The importance of microservices and integration as we get closer to 2017 cannot be overstated. Survey results show that the majority of companies are converting to microservice-oriented architecture to create more integration.

This represents a major change in the way that many companies operate. Here are 5 pieces written about microservices and integration and their advantages.


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Microservices as an Evolutionary Architecture by ThoughtWorks

The microservice architectural style is taking the world by storm. Last March, O’Reilly hosted their first Software Architecture Conference, and a huge percentage of the abstracts the program committee received touched on some aspect of microservices. Why is this architectural style suddenly all the rage?

Microservices are the first post DevOps revolution architectural style, the first to fully embrace the engineering practices of Continuous Delivery. It is also an example of an evolutionary architecture, which supports incremental non-breaking change as a first principle along multiple dimensions at the structural level of the application. However, it is only one of group of architectures that support certain evolutionary behaviors. This article investigates some characteristics and principles of this family of architectural style.

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Innovate or Die: The Rise of Microservices by Sequoia Capital

The concept of microservices is not new. Google Inc., Amazon.com Inc. and Facebook Inc. have been running microservices for over a decade. In fact, every time you search for a term on Google, it calls out to roughly 70 microservices before it returns your results.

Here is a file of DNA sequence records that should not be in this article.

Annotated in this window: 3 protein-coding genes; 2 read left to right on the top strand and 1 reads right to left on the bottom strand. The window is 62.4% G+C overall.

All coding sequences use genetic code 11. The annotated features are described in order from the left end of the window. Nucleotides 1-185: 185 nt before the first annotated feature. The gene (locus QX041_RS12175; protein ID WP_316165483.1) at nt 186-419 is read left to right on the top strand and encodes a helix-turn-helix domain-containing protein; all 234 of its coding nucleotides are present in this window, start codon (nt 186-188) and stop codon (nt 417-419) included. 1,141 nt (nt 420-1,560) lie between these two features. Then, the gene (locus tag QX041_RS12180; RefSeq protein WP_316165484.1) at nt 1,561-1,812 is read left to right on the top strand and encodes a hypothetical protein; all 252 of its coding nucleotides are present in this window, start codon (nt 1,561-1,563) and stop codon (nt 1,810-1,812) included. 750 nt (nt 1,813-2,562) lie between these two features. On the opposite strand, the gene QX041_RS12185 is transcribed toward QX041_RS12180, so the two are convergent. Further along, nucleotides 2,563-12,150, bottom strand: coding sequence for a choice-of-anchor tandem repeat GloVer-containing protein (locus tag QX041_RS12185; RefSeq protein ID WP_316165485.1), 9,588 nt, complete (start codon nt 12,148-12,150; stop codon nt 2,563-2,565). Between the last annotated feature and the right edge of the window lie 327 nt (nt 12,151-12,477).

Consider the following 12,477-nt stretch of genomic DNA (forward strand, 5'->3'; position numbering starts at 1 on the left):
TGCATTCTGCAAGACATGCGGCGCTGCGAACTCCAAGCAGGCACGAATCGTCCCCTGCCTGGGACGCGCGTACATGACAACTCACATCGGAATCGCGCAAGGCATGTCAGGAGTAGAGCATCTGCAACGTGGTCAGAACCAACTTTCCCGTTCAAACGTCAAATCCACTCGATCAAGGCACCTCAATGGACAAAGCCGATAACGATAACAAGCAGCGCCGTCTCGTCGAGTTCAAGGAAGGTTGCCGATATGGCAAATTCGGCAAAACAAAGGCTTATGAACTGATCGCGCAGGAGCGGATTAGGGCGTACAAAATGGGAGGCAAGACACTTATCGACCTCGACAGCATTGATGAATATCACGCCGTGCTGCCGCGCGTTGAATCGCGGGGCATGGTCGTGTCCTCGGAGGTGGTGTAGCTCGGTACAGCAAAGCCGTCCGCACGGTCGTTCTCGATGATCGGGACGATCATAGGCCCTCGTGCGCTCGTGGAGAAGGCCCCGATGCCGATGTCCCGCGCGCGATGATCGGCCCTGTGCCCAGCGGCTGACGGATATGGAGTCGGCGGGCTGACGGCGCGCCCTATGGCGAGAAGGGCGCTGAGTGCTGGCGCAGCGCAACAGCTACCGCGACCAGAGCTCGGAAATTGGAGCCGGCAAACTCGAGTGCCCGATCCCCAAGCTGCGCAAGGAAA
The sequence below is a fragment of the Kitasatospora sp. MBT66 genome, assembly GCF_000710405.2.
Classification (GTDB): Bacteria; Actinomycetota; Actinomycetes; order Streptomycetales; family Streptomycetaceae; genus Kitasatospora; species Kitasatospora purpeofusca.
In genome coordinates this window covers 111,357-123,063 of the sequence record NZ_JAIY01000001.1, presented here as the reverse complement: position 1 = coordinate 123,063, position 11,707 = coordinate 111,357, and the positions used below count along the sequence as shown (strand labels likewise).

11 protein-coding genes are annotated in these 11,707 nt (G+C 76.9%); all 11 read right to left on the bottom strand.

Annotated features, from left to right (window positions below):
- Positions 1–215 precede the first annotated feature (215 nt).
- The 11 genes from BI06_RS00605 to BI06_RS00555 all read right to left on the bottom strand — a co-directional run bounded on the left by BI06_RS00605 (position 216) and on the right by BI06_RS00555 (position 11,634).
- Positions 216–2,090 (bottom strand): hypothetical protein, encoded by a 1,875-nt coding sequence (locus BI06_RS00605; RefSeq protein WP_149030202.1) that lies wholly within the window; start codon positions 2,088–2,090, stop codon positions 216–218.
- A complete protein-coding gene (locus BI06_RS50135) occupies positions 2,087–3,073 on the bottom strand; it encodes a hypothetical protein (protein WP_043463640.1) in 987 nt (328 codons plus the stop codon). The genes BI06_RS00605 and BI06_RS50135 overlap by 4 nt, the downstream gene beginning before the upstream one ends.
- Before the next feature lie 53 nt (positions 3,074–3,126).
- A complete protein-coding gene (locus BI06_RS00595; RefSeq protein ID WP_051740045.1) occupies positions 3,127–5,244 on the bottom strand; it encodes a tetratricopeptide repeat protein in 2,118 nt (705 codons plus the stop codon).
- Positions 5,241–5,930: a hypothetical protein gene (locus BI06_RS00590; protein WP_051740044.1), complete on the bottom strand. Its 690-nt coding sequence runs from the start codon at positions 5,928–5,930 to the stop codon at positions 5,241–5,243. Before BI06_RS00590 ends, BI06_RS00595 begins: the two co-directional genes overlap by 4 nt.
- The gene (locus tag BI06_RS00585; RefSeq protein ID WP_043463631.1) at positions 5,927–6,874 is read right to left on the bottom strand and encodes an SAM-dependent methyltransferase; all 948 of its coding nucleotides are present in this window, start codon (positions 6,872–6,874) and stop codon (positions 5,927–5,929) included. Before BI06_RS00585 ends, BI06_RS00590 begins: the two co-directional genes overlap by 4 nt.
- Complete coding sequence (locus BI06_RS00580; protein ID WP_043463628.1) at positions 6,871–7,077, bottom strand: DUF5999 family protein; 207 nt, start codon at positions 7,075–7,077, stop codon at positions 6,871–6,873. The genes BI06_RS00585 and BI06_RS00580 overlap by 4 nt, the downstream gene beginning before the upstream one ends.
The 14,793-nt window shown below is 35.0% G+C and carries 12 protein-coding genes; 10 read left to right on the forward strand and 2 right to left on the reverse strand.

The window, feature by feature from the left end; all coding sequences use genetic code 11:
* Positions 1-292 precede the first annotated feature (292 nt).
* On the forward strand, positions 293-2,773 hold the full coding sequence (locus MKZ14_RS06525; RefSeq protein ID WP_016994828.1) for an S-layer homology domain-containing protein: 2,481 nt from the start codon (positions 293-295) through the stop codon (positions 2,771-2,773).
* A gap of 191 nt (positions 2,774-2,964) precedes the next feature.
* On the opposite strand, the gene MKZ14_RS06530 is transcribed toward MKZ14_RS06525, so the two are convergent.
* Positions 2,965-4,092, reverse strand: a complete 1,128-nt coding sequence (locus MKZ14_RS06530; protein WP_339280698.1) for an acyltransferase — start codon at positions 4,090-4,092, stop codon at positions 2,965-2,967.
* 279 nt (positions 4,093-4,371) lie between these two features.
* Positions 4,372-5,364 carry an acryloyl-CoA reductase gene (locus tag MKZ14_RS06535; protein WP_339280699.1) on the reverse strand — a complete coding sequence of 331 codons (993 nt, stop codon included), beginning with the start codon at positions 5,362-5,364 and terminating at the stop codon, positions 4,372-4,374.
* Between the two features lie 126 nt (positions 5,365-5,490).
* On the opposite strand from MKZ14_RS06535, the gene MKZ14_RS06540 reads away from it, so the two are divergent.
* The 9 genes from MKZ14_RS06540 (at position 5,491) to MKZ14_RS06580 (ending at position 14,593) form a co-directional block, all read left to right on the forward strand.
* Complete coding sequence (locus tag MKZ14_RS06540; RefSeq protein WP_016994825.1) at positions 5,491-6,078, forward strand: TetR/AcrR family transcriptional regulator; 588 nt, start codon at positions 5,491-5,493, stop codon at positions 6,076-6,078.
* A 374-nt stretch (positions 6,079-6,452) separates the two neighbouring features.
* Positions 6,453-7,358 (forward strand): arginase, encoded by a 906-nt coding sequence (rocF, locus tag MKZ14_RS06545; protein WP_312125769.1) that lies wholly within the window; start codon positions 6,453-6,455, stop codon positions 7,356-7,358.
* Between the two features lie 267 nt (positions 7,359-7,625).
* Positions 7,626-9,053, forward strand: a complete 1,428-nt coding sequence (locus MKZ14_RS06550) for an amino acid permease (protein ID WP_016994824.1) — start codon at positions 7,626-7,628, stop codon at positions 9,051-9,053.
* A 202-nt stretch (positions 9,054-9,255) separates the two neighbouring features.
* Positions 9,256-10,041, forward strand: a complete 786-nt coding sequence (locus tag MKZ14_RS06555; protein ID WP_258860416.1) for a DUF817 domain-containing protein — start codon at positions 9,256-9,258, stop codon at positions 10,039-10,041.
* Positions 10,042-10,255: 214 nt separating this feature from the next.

Enterprises tried to replicate this with an approach called “service-oriented-architecture” that largely failed because the right building blocks for mass adoption were not yet in place. The three main building blocks that were needed are now established.

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Navigating legacy: Charting the course to business value by Deloitte

In the 2015 global CIO survey, we showed you a map for creating CIO legacy. We defined “legacy” as how technology leaders deliver lasting value to their organizations. A key finding was that effective CIOs add value in three distinct ways based on the needs of the business. Trusted operators ensure operational excellence, change instigators enable large business transformations, and business co-creators focus on revenue and growth. (See sidebar “CIO legacy pattern types” for more detail.) We also described how CIOs can diagnose their situation by recognizing their current pattern and identifying which pattern they should move toward to better meet the needs of their businesses.

This lens—the needs of the business—determines which pattern will most effectively enable CIOs to add lasting value by preparing themselves and developing the people and processes needed to deliver that value into the future. From the 2015 survey, we concluded that no pattern type is better than any other; indeed, successful CIOs can, and should,navigate from one pattern to another based on shifting business needs.

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The microservices substrate – NetflixOSS, Spring Cloud Services, and Pivotal Cloud Foundry by Pivotal

Microservices aim to bring an unprecedented amount of agility to complex, distributed systems: each service can update at will, always getting the latest innovations and functionality into production. That said, this amount of rapidly moving parts brings a whole new set of management and operations needs to the forefront, not to mention simple acts like looking up a service to use.

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Why The Next Great SaaS Company Will Look Nothing Like Salesforce by Aaref Hilaly

At big companies, integration is the ugly step-child of any product roadmap: everyone wants it to work, but no one wants to work on it [1]. Start ups have capitalized on that by creating high performance, scalable integrations, solving hard technical problems like how to sync without putting excessive load on the underlying system. Entire companies, such as Okta for single sign-on or Segment for analytics, are now built on integration alone [2]. But most new applications use integration to gather, organize, and analyze data. They win the hearts of their users through great design. That’s no small challenge, given growing data sets, shrinking screen sizes, and ever shorter attention spans, which is why design has become a huge differentiator.

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Are you interested in diving deeper into a microservice-oriented architecture? Contact Azuqua today for a demo of our integration platform that allows you to rapidly create and connect microservices.